DHL Airways chief executive John Dasburg's planned acquisition of 100% of the cargo carrier's shares, including 25% owned by Germany's Deutsche Post, is set to close by 30 June, at which time the airline will rebrand as Astar Air Cargo.

The changes in ownership and name are meant to temper the controversy over whether the North American-based carrier is US-owned and controlled. But DHL is prepared to fight for its US citizenship in the face of a campaign by rivals United Parcel Service (UPS) and FedEx Express, which contend DHL Airways is controlled by Deutsche Post's DHL Worldwide Express.

DHL Worldwide Express is DHL Airways' largest customer and will continue in that role even after a Dasburg-led US group takes full ownership of the carrier.

"UPS and FedEx Express can't say the owners aren't American anymore," says Ray Lutz, DHL Airways business development and strategic planning vice-president. "But they don't intend to let this thing die. This is a competitive issue for them. They have 79% of the US market - the only thing they don't like about 79% is it's not 100%."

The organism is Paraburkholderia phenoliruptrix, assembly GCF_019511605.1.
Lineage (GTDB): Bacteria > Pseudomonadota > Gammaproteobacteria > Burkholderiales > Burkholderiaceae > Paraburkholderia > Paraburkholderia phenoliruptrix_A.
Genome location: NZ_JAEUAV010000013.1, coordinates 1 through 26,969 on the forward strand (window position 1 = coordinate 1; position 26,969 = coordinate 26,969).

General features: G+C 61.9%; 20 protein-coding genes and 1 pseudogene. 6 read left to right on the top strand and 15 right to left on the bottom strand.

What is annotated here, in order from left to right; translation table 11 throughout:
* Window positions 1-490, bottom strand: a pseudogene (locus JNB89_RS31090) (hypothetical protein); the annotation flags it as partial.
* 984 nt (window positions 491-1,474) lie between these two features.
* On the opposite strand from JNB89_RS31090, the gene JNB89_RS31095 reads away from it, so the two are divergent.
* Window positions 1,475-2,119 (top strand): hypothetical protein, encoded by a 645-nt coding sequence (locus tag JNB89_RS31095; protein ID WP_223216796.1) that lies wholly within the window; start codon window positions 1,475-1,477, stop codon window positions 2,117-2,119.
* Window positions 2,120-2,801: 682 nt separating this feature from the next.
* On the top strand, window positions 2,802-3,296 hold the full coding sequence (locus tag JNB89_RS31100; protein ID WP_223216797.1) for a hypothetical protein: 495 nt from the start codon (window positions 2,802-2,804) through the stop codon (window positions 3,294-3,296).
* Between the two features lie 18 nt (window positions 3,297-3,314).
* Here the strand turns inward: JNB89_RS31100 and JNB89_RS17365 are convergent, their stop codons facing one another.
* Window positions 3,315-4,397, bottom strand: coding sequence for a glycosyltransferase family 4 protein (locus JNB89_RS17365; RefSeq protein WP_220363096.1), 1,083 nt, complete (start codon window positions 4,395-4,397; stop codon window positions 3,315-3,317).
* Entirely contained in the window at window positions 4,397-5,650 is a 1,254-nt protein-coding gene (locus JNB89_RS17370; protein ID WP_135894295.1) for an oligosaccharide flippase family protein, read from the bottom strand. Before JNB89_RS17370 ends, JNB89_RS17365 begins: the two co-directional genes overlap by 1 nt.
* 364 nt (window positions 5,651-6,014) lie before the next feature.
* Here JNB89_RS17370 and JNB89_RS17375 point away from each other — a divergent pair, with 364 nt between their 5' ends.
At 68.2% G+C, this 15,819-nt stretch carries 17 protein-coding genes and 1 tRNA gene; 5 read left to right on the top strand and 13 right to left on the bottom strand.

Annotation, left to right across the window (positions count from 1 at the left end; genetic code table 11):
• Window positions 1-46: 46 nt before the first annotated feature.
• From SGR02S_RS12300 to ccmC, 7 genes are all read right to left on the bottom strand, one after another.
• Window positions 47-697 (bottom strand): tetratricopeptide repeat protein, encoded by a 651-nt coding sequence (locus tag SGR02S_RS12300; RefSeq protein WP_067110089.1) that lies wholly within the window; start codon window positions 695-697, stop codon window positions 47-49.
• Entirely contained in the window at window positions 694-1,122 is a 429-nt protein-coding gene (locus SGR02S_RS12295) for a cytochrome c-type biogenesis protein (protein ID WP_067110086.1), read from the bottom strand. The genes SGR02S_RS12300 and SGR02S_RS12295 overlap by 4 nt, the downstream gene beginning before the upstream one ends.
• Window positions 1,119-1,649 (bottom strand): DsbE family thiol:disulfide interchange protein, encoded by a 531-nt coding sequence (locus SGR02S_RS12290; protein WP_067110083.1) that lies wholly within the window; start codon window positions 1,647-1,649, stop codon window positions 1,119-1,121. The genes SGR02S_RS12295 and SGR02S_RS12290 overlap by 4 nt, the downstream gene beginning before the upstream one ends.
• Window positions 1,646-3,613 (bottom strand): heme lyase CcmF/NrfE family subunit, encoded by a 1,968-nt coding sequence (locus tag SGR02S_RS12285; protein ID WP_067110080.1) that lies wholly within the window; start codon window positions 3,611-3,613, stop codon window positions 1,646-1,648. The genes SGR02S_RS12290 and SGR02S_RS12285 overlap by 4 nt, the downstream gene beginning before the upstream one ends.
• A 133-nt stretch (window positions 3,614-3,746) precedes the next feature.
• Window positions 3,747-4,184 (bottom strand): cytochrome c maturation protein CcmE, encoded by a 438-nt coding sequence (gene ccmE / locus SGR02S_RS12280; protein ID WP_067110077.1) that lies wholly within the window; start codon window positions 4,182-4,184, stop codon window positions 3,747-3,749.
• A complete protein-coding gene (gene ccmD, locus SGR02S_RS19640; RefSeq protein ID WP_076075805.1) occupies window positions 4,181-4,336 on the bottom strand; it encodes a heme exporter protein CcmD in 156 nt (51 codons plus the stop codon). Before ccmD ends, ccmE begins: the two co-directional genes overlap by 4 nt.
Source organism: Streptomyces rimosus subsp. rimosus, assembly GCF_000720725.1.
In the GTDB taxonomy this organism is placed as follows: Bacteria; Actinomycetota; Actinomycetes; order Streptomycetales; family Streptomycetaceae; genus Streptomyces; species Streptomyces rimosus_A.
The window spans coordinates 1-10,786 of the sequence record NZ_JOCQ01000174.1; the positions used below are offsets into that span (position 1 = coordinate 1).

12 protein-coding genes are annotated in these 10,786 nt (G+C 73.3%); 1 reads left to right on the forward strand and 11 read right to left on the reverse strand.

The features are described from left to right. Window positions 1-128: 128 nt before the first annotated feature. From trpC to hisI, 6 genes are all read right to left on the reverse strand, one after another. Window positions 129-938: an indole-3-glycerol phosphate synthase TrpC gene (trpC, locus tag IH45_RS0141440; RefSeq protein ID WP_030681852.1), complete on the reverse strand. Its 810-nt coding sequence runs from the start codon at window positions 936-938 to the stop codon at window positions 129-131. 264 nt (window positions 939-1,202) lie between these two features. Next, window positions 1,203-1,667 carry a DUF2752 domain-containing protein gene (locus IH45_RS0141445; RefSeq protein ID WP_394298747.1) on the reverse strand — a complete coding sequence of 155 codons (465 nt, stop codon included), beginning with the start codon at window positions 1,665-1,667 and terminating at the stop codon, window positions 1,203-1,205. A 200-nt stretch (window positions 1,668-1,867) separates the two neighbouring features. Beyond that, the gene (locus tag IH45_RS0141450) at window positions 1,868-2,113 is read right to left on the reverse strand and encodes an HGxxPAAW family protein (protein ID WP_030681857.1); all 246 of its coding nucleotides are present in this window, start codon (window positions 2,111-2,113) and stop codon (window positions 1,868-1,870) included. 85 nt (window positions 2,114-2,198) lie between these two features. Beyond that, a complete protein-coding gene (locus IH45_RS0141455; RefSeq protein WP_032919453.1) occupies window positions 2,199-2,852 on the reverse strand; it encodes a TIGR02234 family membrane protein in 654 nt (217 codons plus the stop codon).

At a US Department of Transportation (DoT) hearing last week UPS lawyers said the ownership and name changes do not alter the "underlying factors" in the case, arguing that contractual relationships between DHL Airways and DHL Worldwide Express still give the latter control over the former.

DoT administrative law judge Ronnie Yoder, overseeing hearings on DHL Airways' citizenship status, says proceedings will continue.

Says Yoder: "We're going to look at the totality of the circumstances, which may include… whether contracts between DHL Airways and DHL Worldwide Express and Deutsche Post and their subsidiaries and affiliates give Deutsche Post actual control over DHL Airways."

Source: Flight International